Motorists unhappy with construction delays on a short stretch of Beach Street north of Loop 820 will have to endure the frustration for several more weeks.
Fort Worth city officials met with the project contractor at the job site Wednesday afternoon, only to find out that the work won’t be completed until the end of the year.
JLB Contracting in Fort Worth was supposed to have the roadwork finished in May, 15 months after construction on the $8.6 million project began.
North Beach is a popular north-south alternative to Interstate 35W for commuters, especially for those going to and from north Fort Worth to downtown. But with the stretch lined with orange barriers and detour signs, that commuting option has essentially been eliminated.
While the overall project is six months behind schedule, some relief to congestion could come by Thanksgiving. Two winding lanes of traffic are separated by orange poles on one side of Beach, but a new traffic pattern will soon be switched to one lane of northbound and southbound traffic on respective sides of the street, said Sam Davis, president of JLB Contracting.
Each side will eventually have three lanes, with medians and left turn lanes.
“I need a couple of weeks to make connections at the intersections,” Davis said. “I still think the end of the year is doable. You will see more activity on the project in the next couple of weeks.”
Residents, particularly those who live in north Fort Worth and Haltom City, are angered that the project has taken so long, with some saying months went by and no work was being done at all.
The project involves the reconstruction of North Beach Street between NE Loop 820 and Fossil Creek Boulevard as a six-lane divided street to match Beach Street north of Fossil Creek.
‘Everybody is frustrated’
Davis said this week that some of the project delays are not of his making, but rather are utility-related. This spring, the project was pushed back more than three months because they had to wait on Atmos Energy to move gas lines that were not buried deep enough.
Now, Davis said they’re waiting on Oncor to get power to the site for street lights and the new traffic signals at three intersections. But that work request has to be made by the city to Oncor, he said.
Davis said his electrical subcontractor told the city more than three months ago to put that request through, but by the end of October, they still had not received word from Oncor or the city when that would happen.
A city construction inspector asked Oncor by email for a status update Wednesday morning after the Star-Telegram began inquiring about the project delays.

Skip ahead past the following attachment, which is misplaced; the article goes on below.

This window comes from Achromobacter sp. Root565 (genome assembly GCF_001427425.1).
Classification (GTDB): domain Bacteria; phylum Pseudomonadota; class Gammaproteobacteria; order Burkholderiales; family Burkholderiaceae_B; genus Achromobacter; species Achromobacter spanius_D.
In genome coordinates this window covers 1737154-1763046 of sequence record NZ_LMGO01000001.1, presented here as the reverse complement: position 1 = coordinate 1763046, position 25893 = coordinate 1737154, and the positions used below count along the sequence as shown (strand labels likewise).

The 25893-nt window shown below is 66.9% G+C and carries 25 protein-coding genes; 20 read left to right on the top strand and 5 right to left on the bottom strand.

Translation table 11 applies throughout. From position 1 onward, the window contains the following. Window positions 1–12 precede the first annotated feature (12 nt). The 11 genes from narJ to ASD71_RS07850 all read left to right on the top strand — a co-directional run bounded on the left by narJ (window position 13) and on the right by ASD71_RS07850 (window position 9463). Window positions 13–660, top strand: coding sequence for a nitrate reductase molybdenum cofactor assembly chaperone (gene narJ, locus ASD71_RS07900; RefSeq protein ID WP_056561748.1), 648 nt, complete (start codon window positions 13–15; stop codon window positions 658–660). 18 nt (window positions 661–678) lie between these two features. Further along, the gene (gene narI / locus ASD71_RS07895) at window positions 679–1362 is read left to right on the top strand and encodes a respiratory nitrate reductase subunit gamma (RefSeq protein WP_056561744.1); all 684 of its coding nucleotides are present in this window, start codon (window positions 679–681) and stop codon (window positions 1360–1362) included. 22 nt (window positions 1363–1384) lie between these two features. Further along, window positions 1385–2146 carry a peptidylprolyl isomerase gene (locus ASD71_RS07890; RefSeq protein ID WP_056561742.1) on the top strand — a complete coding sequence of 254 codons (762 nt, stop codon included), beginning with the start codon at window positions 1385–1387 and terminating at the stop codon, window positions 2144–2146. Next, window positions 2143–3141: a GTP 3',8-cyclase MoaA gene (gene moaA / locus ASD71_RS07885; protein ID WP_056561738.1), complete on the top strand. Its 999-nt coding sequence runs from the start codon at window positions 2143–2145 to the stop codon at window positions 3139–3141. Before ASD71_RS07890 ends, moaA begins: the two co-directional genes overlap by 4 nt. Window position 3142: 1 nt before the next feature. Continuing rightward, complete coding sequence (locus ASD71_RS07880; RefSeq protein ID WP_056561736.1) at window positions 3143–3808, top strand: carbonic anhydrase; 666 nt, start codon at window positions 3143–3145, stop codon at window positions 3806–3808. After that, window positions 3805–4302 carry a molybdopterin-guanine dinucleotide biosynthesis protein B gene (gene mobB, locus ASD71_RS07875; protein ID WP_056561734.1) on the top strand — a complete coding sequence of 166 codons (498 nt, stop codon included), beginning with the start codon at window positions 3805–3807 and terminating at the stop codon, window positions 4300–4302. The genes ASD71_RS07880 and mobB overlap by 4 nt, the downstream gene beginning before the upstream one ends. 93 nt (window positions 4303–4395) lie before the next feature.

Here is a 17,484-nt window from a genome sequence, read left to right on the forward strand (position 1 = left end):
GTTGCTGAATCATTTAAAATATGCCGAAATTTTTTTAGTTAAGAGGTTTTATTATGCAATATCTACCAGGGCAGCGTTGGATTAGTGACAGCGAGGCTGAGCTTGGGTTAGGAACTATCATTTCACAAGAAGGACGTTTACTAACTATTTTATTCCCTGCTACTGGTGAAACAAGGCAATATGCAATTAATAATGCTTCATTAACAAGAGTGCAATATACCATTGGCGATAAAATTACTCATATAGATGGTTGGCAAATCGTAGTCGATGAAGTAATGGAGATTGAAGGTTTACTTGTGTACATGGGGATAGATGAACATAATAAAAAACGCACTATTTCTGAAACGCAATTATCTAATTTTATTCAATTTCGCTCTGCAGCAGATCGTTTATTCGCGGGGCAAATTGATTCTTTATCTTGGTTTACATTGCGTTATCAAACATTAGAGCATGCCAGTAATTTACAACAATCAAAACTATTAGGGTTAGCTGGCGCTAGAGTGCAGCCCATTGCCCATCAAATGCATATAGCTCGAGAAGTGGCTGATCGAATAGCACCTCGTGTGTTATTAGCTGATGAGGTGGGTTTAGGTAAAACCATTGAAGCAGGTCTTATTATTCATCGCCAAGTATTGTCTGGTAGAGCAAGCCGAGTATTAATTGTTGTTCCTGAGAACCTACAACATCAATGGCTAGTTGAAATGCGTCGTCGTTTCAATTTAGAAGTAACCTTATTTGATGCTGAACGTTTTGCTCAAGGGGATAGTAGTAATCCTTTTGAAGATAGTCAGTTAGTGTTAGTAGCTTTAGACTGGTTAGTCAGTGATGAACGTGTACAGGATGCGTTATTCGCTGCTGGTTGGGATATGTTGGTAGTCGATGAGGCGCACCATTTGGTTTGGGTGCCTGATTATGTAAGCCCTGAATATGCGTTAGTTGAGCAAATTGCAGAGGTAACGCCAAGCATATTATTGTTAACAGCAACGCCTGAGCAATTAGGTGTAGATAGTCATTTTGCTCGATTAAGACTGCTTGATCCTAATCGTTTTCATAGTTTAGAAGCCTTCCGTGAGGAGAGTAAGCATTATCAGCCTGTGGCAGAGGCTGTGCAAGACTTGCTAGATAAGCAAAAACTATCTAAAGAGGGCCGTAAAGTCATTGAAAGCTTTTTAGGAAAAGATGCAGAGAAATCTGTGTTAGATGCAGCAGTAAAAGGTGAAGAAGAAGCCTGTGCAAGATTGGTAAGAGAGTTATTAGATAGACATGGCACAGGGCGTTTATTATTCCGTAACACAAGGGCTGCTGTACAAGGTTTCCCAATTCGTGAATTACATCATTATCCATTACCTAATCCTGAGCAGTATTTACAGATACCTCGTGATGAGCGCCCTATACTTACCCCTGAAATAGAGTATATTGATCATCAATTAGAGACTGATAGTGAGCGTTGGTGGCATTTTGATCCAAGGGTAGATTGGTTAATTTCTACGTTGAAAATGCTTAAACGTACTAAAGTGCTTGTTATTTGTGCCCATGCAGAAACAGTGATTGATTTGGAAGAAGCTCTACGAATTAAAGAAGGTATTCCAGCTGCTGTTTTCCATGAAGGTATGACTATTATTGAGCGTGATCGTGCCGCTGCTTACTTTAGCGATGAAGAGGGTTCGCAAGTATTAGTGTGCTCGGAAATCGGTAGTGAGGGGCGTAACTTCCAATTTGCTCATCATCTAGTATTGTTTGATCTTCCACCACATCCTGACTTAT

The city’s project manager, Mike Weiss, said the city hasn’t heard back from Oncor.
Davis admits his crews haven’t been as attentive to the project recently as they probably should have been, but that is changing. In the meantime, crews have been working on sidewalks, driveways and curbs, he said.
Weiss, too, said the contractor will soon finish paving the intersection at Sandshell Drive and Beach Street and complete the Whataburger driveway.
“I know everybody is frustrated,” Davis said. “There’s nobody more frustrated that the job isn’t finished than me. We’re heavily incentivezed to get out of there. Unfortunately, this is not an uncommon occurrence.”
A manager at the Panda Express restaurant on the east side of North Beach just north of Loop 820 said construction hurt the business last year, but because some of the road has reopened, things are picking back up.
Other businesses are still struggling, though, he said.
Fined $650 a day
JLB Contracting will pay some damages on the project for not completing it on time, Weiss said. The contract says the city can charge $650 a day for every day the project is overdue. The city has been tallying the days since Oct. 26, Weiss said.
The project was approved by voters in the 2014 bond program as part of $148.4 million in street reconstruction projects. Existing 6-inch and 12-inch water mains and a 15-inch sanitary sewer main were replaced as part of the work.
Doug Wiersig, the city’s transportation and public works director, said tight construction labor markets have contributed to delays on this project as well as other city street projects. He said that was dented even further when Hurricane Harvey hit the Texas Gulf Coast in August. Many laborers went to Houston knowing they can earn more money there in the rebuilding, Wiersig said.
“Everyone is having trouble with that,” Wiersig said.
JLB was one of two firms to bid on the project, promising it could finish the work 75 days sooner and $570,000 cheaper than the other bidder, Jackson Construction. JLB bid $5.85 million for the construction. The remainder of the costs went to pay for design work, right-of-way and easement acquisition and utility relocation, among other things.
The City Council awarded the contract in December of 2015.